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themebeo Epic of Beowulf Essay - Style, Structure and Theme

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Style, Structure and Theme of Beowulf                 

 
A consideration of the stylistic features in the classic poem Beowulf involves a study of the poetic verse, the vocabulary, alliteration, litotes, simile, kennings, variation and double-meaning or ambiguity. A consideration of the structure and the theme of the poem involve a wide diversity of opinion on the subject.

 

First, let us talk about style. The poetic conventions used by this poet include two half-lines in each verse, separated by a caesura or pause. The half-lines are joined by the oral stressing of alliterative words in the half-lines, both consonants and vowels (Tharaud 34). “At least one of the two stressed words in the first half-line, and usually both of them, begin with the same sound as the first stressed word of the second half-line” (Donaldson 67). When a word was stressed in the first half-line, its alliterative counterpart was stressed in the following half-line; the words could either complement each other, like holy/heaven or sin/enemy, or they could contrast each other like happy/wretched or warm/winter.

 

Oft Scyld Scefing                               sceapena preatum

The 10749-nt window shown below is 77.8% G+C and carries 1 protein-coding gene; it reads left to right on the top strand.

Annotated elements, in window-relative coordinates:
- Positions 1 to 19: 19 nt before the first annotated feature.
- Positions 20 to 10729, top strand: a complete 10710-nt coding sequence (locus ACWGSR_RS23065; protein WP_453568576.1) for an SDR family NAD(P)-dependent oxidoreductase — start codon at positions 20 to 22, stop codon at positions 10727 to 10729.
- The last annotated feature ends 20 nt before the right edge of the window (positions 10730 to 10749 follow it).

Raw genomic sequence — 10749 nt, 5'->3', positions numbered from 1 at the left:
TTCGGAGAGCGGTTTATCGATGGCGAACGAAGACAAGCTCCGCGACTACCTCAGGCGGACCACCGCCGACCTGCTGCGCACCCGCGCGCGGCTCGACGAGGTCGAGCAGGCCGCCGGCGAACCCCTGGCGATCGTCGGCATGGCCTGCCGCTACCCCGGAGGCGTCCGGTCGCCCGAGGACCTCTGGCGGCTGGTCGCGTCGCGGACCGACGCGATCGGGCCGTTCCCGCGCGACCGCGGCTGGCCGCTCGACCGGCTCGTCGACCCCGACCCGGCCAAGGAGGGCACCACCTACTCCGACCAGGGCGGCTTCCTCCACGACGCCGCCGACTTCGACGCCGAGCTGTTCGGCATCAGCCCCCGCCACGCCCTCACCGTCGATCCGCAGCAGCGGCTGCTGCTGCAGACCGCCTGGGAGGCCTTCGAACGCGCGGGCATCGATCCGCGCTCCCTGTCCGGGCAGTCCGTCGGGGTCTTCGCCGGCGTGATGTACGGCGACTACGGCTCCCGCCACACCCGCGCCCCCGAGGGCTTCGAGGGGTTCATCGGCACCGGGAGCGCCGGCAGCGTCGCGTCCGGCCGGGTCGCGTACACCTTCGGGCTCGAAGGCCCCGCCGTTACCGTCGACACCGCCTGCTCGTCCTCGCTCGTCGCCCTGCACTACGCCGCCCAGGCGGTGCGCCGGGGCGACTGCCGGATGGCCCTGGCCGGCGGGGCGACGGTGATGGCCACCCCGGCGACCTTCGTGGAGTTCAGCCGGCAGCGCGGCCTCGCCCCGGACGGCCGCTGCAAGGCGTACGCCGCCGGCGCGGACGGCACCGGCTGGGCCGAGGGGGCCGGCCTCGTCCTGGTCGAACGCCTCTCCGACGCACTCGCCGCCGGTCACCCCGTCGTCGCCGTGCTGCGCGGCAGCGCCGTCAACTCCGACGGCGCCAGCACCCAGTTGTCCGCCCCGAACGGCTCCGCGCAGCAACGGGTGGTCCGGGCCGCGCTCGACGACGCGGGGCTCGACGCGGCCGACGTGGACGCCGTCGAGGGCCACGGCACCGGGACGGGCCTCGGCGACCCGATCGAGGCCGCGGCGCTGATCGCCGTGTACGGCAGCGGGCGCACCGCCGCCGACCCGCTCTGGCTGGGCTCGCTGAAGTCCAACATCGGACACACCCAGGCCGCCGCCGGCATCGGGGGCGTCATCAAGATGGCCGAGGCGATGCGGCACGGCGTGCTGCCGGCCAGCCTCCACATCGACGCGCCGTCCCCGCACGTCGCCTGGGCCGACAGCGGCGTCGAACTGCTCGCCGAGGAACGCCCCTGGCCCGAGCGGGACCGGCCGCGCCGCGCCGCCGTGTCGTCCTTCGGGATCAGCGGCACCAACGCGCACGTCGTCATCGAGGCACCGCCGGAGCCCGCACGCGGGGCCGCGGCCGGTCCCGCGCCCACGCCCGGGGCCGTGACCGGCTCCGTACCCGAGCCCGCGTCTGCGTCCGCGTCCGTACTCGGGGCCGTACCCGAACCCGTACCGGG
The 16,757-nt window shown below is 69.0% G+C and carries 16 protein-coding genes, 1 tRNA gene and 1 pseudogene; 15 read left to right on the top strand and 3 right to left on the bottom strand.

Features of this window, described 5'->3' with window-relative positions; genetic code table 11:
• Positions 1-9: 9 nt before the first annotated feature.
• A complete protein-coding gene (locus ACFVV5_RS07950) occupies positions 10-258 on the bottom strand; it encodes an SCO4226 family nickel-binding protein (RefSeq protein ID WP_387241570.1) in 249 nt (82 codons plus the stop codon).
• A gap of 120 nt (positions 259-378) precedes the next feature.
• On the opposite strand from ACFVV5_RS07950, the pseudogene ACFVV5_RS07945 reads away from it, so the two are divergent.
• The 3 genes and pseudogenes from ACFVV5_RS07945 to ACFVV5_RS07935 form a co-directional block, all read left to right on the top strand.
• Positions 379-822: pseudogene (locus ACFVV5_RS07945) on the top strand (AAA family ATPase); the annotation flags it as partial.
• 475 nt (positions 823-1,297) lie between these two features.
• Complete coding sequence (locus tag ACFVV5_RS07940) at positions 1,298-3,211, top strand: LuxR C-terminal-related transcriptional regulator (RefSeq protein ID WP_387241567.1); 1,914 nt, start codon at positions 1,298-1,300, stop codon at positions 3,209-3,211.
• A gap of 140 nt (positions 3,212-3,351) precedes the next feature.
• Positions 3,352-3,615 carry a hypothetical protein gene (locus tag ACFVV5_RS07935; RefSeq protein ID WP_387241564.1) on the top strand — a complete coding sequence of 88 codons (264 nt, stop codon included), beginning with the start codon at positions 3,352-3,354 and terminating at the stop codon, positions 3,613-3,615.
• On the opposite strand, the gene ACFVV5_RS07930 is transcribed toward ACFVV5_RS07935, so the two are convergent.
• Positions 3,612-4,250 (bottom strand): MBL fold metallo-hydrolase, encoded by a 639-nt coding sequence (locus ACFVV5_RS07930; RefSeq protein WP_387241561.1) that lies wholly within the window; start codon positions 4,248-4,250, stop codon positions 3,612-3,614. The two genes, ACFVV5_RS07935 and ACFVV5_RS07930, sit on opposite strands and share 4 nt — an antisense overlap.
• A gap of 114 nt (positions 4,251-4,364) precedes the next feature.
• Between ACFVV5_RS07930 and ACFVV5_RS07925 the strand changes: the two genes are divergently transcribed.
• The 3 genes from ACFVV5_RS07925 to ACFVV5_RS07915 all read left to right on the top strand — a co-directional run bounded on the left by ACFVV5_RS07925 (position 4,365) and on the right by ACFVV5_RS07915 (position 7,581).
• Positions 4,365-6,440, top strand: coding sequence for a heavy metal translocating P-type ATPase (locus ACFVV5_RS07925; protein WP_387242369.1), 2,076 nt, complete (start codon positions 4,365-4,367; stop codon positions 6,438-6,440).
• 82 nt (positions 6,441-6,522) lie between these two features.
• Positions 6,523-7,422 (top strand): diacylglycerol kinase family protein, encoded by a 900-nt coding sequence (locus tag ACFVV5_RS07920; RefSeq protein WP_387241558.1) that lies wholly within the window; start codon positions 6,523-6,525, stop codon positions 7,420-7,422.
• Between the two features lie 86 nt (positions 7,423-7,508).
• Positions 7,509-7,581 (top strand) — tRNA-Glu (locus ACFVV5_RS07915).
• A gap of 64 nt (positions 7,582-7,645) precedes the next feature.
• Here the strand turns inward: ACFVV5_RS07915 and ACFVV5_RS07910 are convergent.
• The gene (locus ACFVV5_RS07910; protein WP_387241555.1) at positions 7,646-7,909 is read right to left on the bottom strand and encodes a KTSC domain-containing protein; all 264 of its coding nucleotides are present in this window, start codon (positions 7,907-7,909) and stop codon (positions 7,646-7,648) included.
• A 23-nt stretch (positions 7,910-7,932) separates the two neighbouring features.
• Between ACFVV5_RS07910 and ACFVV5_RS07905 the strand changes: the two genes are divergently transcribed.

monegum maegpum                           meodo-setla ofteah (4-5)

 

The repetition of the “s” sound in line 4 and of the “m” sound in line 5 illustrate alliteration, and this occurs throughout the poem, providing to the listener what the rhyme of modern-day poetry provides – an aesthetic sense of  rightness or pleasure.

 

The vocabulary of the poem is remarkable in several ways. First of all, about one-third of the vocabulary is compound words. For the concept of  “the sea” there are 50 different compounds; likewise there are 50 compounds ...


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...d Bloom. New York: Chelsea House Publishers, 1987.

 

Shippey, Thomas A.. “Structure and Unity.” In A Beowulf Handbook, edited by Robert Bjork and John D. Niles. Lincoln, Nebraska: Uiversity of Nebraska Press, 1997.

 

Sisam, Kenneth. “The Structure of  Beowulf.” In Beowulf: The Donaldson Translation, edited by Joseph F. Tuso. New York, W.W.Norton and Co.: 1975.

 

Tharaud, Barry. “Anglo-Saxon Language and Traditions in Beowulf.” In Readings on Beowulf, edited by Stephen P. Thompson. San Diego: Greenhaven Press,1998.

 

Tolkien, J.R.R.. “Beowulf: The Monsters and the Critics.” In Beowulf – Modern Critical Interpretations, edited by Harold Bloom. New York: Chelsea House Publishers, 1987.

 

Ward & Trent, et al. The Cambridge History of English and American Literature. New York: G.P. Putnam’s Sons, 1907–21; New York: Bartleby.com, 2000


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